More Flipboarding! This time, I stumbled across this article. It’s worth a read, and it prompted me to offer some other thoughts on where things stand with solar. Three thoughts, in particular.
First, the article didn’t mention the term “grid parity” explicitly, but it should have. If you aren’t familiar with the term, let me explain a bit.
The grid is the electricity distribution system operated by regulated utilities that provides power to our homes and businesses. Overwhelmingly in the United States, the electrons pulsing through our various grid systems are generated by nuclear, coal, and natural gas power plants. Each of these forms of electricity generation have a cost that can be normalized per megawatt hour produced. In general, natural gas is much cheaper than nuclear and coal, which is a direct result of the recent fracking boom.
Grid parity is the term used when an alternative energy source, such as solar or wind power, can be deployed at unsubsidized utility scale with a per megawatt hour cost less than or equal to conventional grid electricity sources.
Okay, that was an obnoxiously wordy sentence, so I’ll simplify. Grid parity is when new solar and wind farms cost less than new natural gas power plants, even without subsidies. And as the article I linked noted, we might already be there:
“Unsubsidized utility-scale solar power costs $50 to $70 per megawatt-hour (or 5 to 7 cents a kilowatt hour), compared with $52 to $78 for the most efficient type of gas plant, according to a 2015 study by investment bank Lazard.”
Which leads me to my second thought. This is a fascinating time for solar with tons of uncertainty. The Lazard study referenced is extremely encouraging, but other estimates disagree. Check out a Wikipedia page here for lots of information on the cost of electricity per source.
It turns out that it’s still really hard to tell how cost-competitive solar power is. That’s because the sun doesn’t shine as brightly everywhere, power plants vary in cost dramatically, technology continues to change rapidly, local policies and regulations impact costs, and about a thousand other variables cloud the water.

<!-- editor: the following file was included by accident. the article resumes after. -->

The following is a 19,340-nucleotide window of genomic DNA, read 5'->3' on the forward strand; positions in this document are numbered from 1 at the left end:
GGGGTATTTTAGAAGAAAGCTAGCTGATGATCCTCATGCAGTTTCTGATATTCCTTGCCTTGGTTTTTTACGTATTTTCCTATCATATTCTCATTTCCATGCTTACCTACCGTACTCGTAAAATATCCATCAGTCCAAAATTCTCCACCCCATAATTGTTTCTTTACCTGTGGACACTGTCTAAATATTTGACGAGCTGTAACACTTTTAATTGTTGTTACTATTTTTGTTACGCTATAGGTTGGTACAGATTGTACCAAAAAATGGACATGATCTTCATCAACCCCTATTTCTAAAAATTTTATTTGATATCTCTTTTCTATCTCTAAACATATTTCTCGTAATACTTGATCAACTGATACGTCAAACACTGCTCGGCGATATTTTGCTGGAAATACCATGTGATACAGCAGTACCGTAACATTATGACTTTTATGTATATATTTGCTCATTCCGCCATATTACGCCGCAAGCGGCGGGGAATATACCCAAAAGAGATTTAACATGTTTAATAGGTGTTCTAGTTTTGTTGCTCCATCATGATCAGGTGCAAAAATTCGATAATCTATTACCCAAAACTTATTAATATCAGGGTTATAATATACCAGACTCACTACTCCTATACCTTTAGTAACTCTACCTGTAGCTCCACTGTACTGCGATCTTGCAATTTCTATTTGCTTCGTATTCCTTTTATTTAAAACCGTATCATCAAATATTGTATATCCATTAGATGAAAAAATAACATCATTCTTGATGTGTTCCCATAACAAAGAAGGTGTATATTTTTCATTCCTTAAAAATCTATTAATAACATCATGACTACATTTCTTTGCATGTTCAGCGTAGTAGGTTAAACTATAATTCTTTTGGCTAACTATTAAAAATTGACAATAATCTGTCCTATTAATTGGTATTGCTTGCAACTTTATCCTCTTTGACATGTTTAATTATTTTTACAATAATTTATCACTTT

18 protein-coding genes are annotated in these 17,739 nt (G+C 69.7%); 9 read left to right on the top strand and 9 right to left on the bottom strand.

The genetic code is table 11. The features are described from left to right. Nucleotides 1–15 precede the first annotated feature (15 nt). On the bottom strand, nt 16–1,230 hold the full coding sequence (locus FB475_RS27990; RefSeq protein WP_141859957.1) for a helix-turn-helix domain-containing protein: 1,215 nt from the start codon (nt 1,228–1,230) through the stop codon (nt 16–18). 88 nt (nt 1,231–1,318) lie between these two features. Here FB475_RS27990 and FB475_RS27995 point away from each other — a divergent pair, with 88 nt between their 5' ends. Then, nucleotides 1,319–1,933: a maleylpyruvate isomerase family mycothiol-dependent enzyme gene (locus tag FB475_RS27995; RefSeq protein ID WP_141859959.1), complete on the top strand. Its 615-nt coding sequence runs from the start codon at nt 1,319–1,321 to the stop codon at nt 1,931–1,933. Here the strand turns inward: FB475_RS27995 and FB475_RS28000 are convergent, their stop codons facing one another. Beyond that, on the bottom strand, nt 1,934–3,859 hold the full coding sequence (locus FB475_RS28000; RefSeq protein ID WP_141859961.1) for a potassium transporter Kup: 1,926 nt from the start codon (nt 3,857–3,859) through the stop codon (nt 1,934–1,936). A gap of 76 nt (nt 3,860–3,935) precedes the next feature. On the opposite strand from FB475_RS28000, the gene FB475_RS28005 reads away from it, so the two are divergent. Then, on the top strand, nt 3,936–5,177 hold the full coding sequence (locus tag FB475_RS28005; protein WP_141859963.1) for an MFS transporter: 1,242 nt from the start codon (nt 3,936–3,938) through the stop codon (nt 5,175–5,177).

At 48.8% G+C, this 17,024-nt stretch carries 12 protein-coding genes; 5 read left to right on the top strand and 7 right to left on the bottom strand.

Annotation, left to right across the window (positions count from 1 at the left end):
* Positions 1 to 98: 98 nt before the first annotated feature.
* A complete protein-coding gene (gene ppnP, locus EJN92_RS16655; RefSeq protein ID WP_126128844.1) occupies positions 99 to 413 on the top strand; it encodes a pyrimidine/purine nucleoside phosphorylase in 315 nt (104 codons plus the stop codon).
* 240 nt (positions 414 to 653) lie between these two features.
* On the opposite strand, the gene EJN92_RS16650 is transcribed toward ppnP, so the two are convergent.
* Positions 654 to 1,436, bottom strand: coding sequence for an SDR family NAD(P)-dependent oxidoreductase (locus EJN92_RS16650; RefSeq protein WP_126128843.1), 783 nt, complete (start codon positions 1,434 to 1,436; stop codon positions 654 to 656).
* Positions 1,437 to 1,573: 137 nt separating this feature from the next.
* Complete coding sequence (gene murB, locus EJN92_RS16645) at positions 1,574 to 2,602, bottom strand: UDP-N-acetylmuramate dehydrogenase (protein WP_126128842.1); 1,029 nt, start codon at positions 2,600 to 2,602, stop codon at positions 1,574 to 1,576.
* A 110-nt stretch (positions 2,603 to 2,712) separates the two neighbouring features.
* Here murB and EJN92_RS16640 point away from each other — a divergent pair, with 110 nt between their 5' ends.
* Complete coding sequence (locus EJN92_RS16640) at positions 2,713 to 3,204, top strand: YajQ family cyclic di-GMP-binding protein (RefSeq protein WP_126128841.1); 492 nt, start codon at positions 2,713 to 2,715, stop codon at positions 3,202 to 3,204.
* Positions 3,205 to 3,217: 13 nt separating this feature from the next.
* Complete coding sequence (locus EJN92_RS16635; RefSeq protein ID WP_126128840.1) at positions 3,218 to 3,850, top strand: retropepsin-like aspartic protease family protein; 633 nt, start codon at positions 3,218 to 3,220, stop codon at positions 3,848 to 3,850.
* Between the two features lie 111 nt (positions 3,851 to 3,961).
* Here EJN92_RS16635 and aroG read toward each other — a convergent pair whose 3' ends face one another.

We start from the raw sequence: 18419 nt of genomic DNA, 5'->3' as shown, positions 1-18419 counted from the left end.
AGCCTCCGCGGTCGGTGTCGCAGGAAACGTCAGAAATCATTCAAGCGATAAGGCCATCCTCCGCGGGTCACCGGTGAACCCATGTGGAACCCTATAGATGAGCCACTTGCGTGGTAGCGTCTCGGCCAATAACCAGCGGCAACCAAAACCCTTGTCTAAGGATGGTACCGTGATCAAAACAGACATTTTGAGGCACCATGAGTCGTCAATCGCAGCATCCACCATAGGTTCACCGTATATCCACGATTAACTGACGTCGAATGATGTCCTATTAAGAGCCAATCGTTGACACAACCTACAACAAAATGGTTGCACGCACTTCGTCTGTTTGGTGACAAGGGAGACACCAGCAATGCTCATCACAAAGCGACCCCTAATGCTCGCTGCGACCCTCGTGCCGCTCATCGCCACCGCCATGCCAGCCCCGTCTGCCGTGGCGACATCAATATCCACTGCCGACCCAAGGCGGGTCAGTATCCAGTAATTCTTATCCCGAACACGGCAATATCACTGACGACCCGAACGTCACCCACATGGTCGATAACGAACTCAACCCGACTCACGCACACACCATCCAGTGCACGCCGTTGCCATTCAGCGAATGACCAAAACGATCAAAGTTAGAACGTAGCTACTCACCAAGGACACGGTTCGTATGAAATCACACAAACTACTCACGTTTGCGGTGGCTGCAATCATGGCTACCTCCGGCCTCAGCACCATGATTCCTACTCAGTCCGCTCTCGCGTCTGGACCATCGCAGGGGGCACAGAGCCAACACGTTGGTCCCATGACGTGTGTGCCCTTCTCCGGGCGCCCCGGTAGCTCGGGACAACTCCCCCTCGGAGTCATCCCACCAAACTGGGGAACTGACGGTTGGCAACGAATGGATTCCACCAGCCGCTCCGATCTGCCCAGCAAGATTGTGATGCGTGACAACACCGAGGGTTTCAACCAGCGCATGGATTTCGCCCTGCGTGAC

Here’s what is clear though. Even if solar grid parity hasn’t officially arrived in the United States, the trend line is headed that way. It will happen eventually, and probably sooner rather than later if I had to bet.
Which leads me to my final thought. The big issue in utility scale solar is shifting from the cost of solar power itself to the problem of storing solar power. So long as the earth spins on its axis, we’ll need some sort of battery to deliver each day’s extra solar power at night. And, unfortunately, the technology isn’t quite there yet.
Still, I’m optimistic. Many great minds are working on this challenge, often with strong sources of funding. I believe it is the next big domino to fall in our transition to a clean economy. One breakthrough in energy storage, just one single breakthrough, may be all that we need to end our reliance on fossil fuel electricity generation. I, for one, will be watching this sector closely.